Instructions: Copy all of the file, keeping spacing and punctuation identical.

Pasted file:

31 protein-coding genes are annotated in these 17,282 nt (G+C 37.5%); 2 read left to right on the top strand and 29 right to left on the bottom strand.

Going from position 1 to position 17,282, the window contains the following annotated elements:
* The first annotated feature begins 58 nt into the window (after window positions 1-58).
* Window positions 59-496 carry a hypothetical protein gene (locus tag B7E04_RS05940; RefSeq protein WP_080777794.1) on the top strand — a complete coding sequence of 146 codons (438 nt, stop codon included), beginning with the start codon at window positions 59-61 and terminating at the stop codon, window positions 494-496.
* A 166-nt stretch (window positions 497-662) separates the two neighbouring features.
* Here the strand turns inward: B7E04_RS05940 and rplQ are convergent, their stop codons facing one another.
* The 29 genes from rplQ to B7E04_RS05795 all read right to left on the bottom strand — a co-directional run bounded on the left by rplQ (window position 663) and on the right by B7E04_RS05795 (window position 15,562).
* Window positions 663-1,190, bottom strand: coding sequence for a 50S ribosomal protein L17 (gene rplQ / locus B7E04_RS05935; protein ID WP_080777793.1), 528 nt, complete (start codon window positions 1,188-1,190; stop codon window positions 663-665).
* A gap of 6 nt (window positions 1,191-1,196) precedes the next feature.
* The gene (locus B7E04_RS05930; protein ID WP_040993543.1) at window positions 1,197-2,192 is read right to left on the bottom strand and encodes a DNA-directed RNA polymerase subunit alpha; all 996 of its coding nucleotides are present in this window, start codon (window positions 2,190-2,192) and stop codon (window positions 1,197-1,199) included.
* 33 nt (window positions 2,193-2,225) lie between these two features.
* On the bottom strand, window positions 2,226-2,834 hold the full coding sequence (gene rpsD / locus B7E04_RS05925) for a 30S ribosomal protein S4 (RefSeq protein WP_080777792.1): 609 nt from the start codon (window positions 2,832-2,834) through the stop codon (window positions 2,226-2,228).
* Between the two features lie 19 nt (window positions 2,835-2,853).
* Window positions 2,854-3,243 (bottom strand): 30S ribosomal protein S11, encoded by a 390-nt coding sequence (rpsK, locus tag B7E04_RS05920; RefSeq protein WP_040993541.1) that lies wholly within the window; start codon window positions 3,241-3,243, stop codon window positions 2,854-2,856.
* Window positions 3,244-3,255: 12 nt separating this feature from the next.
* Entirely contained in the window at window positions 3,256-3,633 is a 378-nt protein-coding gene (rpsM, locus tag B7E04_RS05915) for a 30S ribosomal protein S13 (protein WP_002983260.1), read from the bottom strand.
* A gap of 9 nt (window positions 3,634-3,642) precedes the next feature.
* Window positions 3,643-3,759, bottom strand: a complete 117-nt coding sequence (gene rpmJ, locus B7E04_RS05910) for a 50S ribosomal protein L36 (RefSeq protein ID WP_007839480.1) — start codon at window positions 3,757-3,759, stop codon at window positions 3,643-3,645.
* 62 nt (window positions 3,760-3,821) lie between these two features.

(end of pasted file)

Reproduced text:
31 protein-coding genes are annotated in these 17,282 nt (G+C 37.5%); 2 read left to right on the top strand and 29 right to left on the bottom strand.

Going from position 1 to position 17,282, the window contains the following annotated elements:
* The first annotated feature begins 58 nt into the window (after window positions 1-58).
* Window positions 59-496 carry a hypothetical protein gene (locus tag B7E04_RS05940; RefSeq protein WP_080777794.1) on the top strand — a complete coding sequence of 146 codons (438 nt, stop codon included), beginning with the start codon at window positions 59-61 and terminating at the stop codon, window positions 494-496.
* A 166-nt stretch (window positions 497-662) separates the two neighbouring features.
* Here the strand turns inward: B7E04_RS05940 and rplQ are convergent, their stop codons facing one another.
* The 29 genes from rplQ to B7E04_RS05795 all read right to left on the bottom strand — a co-directional run bounded on the left by rplQ (window position 663) and on the right by B7E04_RS05795 (window position 15,562).
* Window positions 663-1,190, bottom strand: coding sequence for a 50S ribosomal protein L17 (gene rplQ / locus B7E04_RS05935; protein ID WP_080777793.1), 528 nt, complete (start codon window positions 1,188-1,190; stop codon window positions 663-665).
* A gap of 6 nt (window positions 1,191-1,196) precedes the next feature.
* The gene (locus B7E04_RS05930; protein ID WP_040993543.1) at window positions 1,197-2,192 is read right to left on the bottom strand and encodes a DNA-directed RNA polymerase subunit alpha; all 996 of its coding nucleotides are present in this window, start codon (window positions 2,190-2,192) and stop codon (window positions 1,197-1,199) included.
* 33 nt (window positions 2,193-2,225) lie between these two features.
* On the bottom strand, window positions 2,226-2,834 hold the full coding sequence (gene rpsD / locus B7E04_RS05925) for a 30S ribosomal protein S4 (RefSeq protein WP_080777792.1): 609 nt from the start codon (window positions 2,832-2,834) through the stop codon (window positions 2,226-2,228).
* Between the two features lie 19 nt (window positions 2,835-2,853).
* Window positions 2,854-3,243 (bottom strand): 30S ribosomal protein S11, encoded by a 390-nt coding sequence (rpsK, locus tag B7E04_RS05920; RefSeq protein WP_040993541.1) that lies wholly within the window; start codon window positions 3,241-3,243, stop codon window positions 2,854-2,856.
* Window positions 3,244-3,255: 12 nt separating this feature from the next.
* Entirely contained in the window at window positions 3,256-3,633 is a 378-nt protein-coding gene (rpsM, locus tag B7E04_RS05915) for a 30S ribosomal protein S13 (protein WP_002983260.1), read from the bottom strand.
* A gap of 9 nt (window positions 3,634-3,642) precedes the next feature.
* Window positions 3,643-3,759, bottom strand: a complete 117-nt coding sequence (gene rpmJ, locus B7E04_RS05910) for a 50S ribosomal protein L36 (RefSeq protein ID WP_007839480.1) — start codon at window positions 3,757-3,759, stop codon at window positions 3,643-3,645.
* 62 nt (window positions 3,760-3,821) lie between these two features.